Arista is facing escalating pressures

The investment firm noted that Arista Networks developed a Linux-based operating system combined with commodity to create a low-cost and low latency software-controlled switch for cloud networking architectures. The company is targeting the fast-growing end market with its leading product solution.

Arista Networks increased revenues from $72 million in 2010 to almost $600 million today. Lakewoood Capital emphasized that its heady growth attracted investors’ attention, but the investment firm believes that Arista Networks is poised to face a more challenging environment over the next quarters.

Lakewood Capital emphasize that Cisco Systems, the leading networking company worldwide launched a competing product, the Nexus 9000, which offers a nearly similar functionality at the same low price point. Cisco also started a price war, and it is bundling switches with other data center products, which makes it more competitive than Arista Networks.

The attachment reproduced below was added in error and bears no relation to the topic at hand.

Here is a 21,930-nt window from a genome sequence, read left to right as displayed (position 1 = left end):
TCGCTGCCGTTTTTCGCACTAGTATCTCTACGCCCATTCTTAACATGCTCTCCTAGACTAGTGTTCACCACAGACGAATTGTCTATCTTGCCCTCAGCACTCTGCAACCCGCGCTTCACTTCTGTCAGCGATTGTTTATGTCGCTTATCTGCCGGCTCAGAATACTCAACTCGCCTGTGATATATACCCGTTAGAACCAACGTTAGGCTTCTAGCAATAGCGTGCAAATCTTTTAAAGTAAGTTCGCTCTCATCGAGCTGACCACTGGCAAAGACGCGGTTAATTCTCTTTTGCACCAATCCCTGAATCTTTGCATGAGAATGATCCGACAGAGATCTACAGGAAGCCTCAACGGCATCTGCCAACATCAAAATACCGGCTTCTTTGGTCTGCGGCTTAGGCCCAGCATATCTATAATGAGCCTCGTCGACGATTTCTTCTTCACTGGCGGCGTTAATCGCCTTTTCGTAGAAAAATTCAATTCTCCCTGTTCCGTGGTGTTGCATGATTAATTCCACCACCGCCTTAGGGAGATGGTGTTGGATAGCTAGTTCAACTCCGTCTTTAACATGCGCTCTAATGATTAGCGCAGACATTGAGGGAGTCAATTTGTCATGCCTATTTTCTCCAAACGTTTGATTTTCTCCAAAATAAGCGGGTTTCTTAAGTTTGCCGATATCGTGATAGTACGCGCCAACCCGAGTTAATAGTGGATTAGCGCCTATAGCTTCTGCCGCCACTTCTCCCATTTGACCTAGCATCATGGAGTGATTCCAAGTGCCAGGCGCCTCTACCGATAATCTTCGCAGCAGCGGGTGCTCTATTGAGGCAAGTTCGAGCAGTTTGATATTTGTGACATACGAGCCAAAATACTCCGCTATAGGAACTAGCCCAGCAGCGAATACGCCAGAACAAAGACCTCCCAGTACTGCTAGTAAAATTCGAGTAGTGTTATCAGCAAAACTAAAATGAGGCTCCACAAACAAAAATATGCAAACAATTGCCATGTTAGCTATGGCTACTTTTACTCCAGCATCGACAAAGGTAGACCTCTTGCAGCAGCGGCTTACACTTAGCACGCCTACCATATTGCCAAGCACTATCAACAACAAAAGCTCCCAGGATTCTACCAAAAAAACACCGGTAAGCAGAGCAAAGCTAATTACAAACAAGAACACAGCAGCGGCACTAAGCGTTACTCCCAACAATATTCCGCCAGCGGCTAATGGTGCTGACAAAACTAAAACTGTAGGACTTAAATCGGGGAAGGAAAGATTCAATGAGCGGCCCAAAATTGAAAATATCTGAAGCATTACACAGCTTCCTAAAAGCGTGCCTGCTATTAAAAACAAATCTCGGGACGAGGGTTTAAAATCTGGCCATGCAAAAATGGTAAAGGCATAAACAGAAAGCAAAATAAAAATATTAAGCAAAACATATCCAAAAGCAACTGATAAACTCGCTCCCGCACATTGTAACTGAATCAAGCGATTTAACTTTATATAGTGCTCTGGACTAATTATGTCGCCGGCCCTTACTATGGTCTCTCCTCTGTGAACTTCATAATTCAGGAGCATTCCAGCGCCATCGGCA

In addition, Lakewood Capital believed that Arista Networks is also facing escalating pressures from other switch vendors such as Dell and Juniper Networks.  The company is also facing a lawsuit filed by its co-founder and 22% shareholder David Cheriton and another patent litigation filed by Cisco.

Specifically Bozza states:

In the fourth quarter, we initiated a short position in Arista Networks, which sells network switches, primarily into the data center market. Arista shares are up 50% since their June 2014 IPO and the company currently sports a $5 billion market capitalization, making it one of the most valuable networking component companies in the world. Much like InvenSense, a company we discussed in our last quarterly letter, we believe Arista is yet another case of a technology component company that has been awarded a remarkable valuation based on an unsustainable first mover advantage.